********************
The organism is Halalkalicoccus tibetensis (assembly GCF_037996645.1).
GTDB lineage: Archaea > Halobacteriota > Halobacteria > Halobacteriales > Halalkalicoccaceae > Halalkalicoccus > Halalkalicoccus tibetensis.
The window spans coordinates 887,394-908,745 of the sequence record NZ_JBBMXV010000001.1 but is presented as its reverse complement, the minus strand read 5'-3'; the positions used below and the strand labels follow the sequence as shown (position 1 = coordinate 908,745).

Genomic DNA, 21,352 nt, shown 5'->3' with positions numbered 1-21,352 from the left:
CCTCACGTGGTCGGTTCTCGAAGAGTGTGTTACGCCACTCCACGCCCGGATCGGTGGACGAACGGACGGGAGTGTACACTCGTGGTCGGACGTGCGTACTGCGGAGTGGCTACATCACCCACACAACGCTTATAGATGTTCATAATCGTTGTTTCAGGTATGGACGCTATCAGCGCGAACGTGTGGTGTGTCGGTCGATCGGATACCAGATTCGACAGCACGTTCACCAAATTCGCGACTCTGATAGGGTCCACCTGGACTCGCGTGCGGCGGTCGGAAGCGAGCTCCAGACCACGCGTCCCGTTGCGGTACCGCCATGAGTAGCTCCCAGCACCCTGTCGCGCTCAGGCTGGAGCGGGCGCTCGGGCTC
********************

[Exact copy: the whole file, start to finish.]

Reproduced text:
The organism is Halalkalicoccus tibetensis (assembly GCF_037996645.1).
GTDB lineage: Archaea > Halobacteriota > Halobacteria > Halobacteriales > Halalkalicoccaceae > Halalkalicoccus > Halalkalicoccus tibetensis.
The window spans coordinates 887,394-908,745 of the sequence record NZ_JBBMXV010000001.1 but is presented as its reverse complement, the minus strand read 5'-3'; the positions used below and the strand labels follow the sequence as shown (position 1 = coordinate 908,745).

Genomic DNA, 21,352 nt, shown 5'->3' with positions numbered 1-21,352 from the left:
CCTCACGTGGTCGGTTCTCGAAGAGTGTGTTACGCCACTCCACGCCCGGATCGGTGGACGAACGGACGGGAGTGTACACTCGTGGTCGGACGTGCGTACTGCGGAGTGGCTACATCACCCACACAACGCTTATAGATGTTCATAATCGTTGTTTCAGGTATGGACGCTATCAGCGCGAACGTGTGGTGTGTCGGTCGATCGGATACCAGATTCGACAGCACGTTCACCAAATTCGCGACTCTGATAGGGTCCACCTGGACTCGCGTGCGGCGGTCGGAAGCGAGCTCCAGACCACGCGTCCCGTTGCGGTACCGCCATGAGTAGCTCCCAGCACCCTGTCGCGCTCAGGCTGGAGCGGGCGCTCGGGCTC